Burj Khalifa Builder Plans Taller Viewing Tower

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Source:   —  April 10, 2016, at 4:16 PM

The government-backed company behind the project, Emaar Properties, hopes the new tower will lure a fresh wave of view-seeking homeowners even as it raises numerous other promised skyscrapers and repairs a prominent one gutted by fire on New Year'south Eve.

Dubai is reaching for the sky once again, with the developer of the world'south tallest building vowing Sun to construct an even taller tower bedecked with rotating balconies and elevated landscaping inspired by the mythical hanging gardens of Babylon.

The government-backed company behind the project, Emaar Properties, hopes the new tower will lure a fresh wave of view-seeking homeowners even as it raises numerous other promised skyscrapers and repairs a prominent one gutted by fire on New Year's Eve.

Company Chairman Mohamed Alabbar said the new observation tower would be "a notch" taller than the 2.717-foot (828-meter) Burj Khalifa. Just how much taller he wouldn't say.

Unlike the Burj Khalifa, the new $one billion tower won't be a traditional skyscraper but more of a cable-supported spire containing "garden" observation decks graced with trees and other greenery. Emaar says it'll also contain a boutique hotel, restaurants and glass balconies that rotate exterior the wall of the tower.

The structure'south design means it's unlikely to be widely recognized as a taller "building" than the Burj Khalifa even if it surpasses it in height.

The Chicago-based Council on Tall Buildings and Urban Habitat, for example, says at least fifty % of a structure'south altitude should contain usable floor area for it to be considered in its ranking of the world'south tallest buildings. That typically disqualifies telecommunications and observation towers that have only a tiny no of floors.

It and the Burj Khalifa could also be surpassed by a skyscraper being built in Jiddah, Saudi Arabia, that promises to rise more than 1 km (3.281 feet) high.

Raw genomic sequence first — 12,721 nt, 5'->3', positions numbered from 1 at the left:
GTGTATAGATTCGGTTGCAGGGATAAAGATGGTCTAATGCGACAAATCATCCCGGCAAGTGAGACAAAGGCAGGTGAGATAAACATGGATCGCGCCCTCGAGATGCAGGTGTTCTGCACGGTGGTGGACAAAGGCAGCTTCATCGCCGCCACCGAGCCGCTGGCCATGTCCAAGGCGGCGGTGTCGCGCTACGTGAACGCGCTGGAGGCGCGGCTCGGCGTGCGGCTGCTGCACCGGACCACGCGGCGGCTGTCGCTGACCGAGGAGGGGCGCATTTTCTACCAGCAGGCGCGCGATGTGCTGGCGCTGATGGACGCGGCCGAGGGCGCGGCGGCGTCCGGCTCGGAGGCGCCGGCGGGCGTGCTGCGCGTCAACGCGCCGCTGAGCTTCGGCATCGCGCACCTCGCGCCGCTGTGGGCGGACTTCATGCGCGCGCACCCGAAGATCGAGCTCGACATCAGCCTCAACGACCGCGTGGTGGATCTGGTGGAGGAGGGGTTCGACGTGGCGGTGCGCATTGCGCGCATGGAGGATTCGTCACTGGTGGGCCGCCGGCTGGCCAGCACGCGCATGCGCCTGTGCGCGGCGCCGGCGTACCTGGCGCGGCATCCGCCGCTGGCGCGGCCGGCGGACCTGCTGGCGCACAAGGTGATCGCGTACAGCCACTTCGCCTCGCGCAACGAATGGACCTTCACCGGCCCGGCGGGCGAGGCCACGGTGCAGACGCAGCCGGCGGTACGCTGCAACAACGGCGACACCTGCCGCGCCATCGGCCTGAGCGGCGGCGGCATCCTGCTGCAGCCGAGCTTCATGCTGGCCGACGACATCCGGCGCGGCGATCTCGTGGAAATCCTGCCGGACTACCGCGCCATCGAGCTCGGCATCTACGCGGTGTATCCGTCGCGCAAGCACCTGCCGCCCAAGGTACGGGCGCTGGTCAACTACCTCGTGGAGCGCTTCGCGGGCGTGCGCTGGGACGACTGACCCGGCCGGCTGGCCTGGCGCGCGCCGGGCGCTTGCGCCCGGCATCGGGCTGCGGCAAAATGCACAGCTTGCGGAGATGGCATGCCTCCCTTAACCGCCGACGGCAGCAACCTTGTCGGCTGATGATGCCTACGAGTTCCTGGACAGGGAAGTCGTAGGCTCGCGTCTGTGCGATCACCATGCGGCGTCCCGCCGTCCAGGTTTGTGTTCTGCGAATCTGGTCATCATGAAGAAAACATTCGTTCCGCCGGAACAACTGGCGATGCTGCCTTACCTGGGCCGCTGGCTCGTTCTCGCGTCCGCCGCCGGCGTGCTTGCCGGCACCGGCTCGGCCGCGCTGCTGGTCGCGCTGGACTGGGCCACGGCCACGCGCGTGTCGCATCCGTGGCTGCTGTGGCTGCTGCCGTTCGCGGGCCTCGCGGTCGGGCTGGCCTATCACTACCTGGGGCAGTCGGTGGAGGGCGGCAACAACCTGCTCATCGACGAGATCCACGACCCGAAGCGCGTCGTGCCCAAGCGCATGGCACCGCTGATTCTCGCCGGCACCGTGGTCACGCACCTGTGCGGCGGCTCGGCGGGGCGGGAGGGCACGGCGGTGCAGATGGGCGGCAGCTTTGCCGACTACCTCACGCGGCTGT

The new Dubai tower will be the centerpiece of a new six square-kilometer (2.3 square-mile) development on the edge of the Dubai Creek, close a protected wildlife sanctuary that regularly attracts flamingoes and other water birds.

Alabbar likened the structure, designed by Spanish-Swiss architect Santiago Calatrava Valls, to a 21st-century Eiffel Tower that can act as a magnet not just for tourists but also for property buyers willing to pay a premium for nearby apartments with a view. It's due to open by the time Dubai hosts the World Expo in 2020.

"Many ... of our customers would love to have that view. And if you ask me what's the financial model, that's the financial model," he said.

Emaar followed a similar strategy when it raised the Burj Khalifa, which opened in two thousand-tenth. The silvery skyscraper is flanked by fancy low and high-rise apt complexes, some of which are still being built, as well as hotels, restaurants and one of the world'south biggest shopping malls.

The area is also residence to The Address Downtown, a 63-story luxury hotel built by Emaar that went up in flames on New Year's Eve.

Dubai police have accused exposed wiring for sparking the blaze. Exterior experts declare the type of cladding used to sheath the building was likely a factor in fueling that fire and several others that have engulfed skyscrapers in the United Arab Emirates.

Emirati authorities have ordered a nationwide safety survey of existing buildings and promised to tighten regulations in the wake of the fire.

Asked about fire risks Sunday, Alabbar said it was necessary to memorise from the accidents but suggested there are limits to how much builders can do.

"Safety rules are good, but can you really get rid of all risk? I don't think human beings are able to get rid of all risk," he told reporters. "Risks are there as long as we're progressing ... These things do happen, and you've to go and fix them and create sure if they happen, they happen to a minimum."

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Chase Adam Schreck on Twitter at www. twitter. com/adamschreck

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